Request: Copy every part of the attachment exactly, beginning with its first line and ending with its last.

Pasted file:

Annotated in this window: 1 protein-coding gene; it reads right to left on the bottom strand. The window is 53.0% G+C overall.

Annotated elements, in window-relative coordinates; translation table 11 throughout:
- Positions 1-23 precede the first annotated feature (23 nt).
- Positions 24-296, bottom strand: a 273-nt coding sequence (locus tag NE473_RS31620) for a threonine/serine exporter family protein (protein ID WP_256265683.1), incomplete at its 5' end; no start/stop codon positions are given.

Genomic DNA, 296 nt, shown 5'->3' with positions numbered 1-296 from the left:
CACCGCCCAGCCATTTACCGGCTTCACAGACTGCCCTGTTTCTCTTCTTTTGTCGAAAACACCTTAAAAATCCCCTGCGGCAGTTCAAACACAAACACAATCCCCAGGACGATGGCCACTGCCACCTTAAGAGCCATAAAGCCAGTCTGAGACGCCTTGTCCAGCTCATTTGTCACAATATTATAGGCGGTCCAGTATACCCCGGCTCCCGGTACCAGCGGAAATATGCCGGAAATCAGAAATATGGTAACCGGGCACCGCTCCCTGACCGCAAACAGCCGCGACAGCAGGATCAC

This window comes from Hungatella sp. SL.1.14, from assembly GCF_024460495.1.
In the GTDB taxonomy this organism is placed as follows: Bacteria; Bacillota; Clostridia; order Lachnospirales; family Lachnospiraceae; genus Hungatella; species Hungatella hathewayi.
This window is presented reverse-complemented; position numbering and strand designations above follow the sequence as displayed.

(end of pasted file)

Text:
Annotated in this window: 1 protein-coding gene; it reads right to left on the bottom strand. The window is 53.0% G+C overall.

Annotated elements, in window-relative coordinates; translation table 11 throughout:
- Positions 1-23 precede the first annotated feature (23 nt).
- Positions 24-296, bottom strand: a 273-nt coding sequence (locus tag NE473_RS31620) for a threonine/serine exporter family protein (protein ID WP_256265683.1), incomplete at its 5' end; no start/stop codon positions are given.

Genomic DNA, 296 nt, shown 5'->3' with positions numbered 1-296 from the left:
CACCGCCCAGCCATTTACCGGCTTCACAGACTGCCCTGTTTCTCTTCTTTTGTCGAAAACACCTTAAAAATCCCCTGCGGCAGTTCAAACACAAACACAATCCCCAGGACGATGGCCACTGCCACCTTAAGAGCCATAAAGCCAGTCTGAGACGCCTTGTCCAGCTCATTTGTCACAATATTATAGGCGGTCCAGTATACCCCGGCTCCCGGTACCAGCGGAAATATGCCGGAAATCAGAAATATGGTAACCGGGCACCGCTCCCTGACCGCAAACAGCCGCGACAGCAGGATCAC

This window comes from Hungatella sp. SL.1.14, from assembly GCF_024460495.1.
In the GTDB taxonomy this organism is placed as follows: Bacteria; Bacillota; Clostridia; order Lachnospirales; family Lachnospiraceae; genus Hungatella; species Hungatella hathewayi.
This window is presented reverse-complemented; position numbering and strand designations above follow the sequence as displayed.